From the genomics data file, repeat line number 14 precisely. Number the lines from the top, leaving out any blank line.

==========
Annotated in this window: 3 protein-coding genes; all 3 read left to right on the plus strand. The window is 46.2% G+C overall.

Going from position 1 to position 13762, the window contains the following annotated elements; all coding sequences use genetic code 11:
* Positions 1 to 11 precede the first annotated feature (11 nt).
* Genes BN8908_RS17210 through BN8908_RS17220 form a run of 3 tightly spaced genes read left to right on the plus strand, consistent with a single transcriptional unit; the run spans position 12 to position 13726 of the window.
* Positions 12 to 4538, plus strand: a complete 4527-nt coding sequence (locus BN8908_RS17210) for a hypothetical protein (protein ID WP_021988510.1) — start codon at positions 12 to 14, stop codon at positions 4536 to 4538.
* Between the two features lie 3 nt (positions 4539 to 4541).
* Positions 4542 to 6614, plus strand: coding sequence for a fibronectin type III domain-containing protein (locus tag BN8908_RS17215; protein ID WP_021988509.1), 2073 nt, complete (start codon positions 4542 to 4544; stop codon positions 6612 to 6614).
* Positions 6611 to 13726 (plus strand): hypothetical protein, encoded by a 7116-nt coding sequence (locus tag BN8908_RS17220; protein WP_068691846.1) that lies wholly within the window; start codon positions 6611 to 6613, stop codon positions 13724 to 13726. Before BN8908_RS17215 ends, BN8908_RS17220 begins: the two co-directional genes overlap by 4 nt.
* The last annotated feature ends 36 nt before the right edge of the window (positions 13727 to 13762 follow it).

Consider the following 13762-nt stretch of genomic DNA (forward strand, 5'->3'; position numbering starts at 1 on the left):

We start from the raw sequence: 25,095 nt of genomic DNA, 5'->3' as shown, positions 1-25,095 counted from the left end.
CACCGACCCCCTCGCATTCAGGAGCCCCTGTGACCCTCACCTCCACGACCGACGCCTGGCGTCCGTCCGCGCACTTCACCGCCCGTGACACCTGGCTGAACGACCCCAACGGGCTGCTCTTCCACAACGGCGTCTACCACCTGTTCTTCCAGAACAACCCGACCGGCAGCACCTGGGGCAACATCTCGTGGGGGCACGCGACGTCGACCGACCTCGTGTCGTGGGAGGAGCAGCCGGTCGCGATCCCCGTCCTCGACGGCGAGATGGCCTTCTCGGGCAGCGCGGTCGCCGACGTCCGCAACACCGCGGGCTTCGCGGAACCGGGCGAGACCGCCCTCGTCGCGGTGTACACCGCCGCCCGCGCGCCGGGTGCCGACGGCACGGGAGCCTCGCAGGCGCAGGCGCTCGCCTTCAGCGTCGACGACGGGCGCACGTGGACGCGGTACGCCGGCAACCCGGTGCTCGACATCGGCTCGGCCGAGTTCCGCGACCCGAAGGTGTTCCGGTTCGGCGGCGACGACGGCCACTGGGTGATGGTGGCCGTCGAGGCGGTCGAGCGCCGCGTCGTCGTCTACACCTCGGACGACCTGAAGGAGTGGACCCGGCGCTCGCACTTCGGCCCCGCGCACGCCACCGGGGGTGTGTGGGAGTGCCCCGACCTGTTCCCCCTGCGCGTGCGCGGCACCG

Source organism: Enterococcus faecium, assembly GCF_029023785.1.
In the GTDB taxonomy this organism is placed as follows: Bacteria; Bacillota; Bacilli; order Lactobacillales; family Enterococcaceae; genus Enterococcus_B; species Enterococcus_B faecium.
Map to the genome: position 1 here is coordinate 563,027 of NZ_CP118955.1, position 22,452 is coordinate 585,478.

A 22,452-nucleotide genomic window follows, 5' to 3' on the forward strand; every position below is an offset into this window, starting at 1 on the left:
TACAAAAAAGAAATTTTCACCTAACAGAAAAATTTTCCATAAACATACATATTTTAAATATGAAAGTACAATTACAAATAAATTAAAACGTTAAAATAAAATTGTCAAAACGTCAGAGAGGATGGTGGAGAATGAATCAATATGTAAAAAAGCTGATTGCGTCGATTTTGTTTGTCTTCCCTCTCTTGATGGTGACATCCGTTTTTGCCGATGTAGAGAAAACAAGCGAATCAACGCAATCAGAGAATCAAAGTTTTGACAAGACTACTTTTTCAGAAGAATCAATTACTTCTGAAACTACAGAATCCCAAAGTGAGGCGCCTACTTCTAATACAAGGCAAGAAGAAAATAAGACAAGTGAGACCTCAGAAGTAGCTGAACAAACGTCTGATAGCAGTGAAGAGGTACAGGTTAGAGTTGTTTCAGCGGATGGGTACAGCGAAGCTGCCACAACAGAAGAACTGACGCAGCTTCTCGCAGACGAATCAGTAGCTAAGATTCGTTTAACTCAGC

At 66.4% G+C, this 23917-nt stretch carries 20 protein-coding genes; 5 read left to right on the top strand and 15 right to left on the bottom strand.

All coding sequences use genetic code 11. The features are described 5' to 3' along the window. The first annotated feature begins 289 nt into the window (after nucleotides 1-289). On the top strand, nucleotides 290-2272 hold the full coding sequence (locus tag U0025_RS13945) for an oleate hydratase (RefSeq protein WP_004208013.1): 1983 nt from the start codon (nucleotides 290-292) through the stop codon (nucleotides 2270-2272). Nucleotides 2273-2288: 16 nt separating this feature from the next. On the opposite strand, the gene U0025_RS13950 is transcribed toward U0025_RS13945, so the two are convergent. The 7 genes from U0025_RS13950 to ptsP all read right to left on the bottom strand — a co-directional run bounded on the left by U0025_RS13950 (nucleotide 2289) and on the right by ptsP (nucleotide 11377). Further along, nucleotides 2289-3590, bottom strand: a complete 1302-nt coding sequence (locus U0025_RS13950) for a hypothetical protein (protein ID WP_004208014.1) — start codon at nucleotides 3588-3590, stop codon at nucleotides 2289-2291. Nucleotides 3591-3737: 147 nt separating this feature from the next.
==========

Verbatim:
In the GTDB taxonomy this organism is placed as follows: Bacteria; Bacillota; Bacilli; order Lactobacillales; family Enterococcaceae; genus Enterococcus_B; species Enterococcus_B faecium.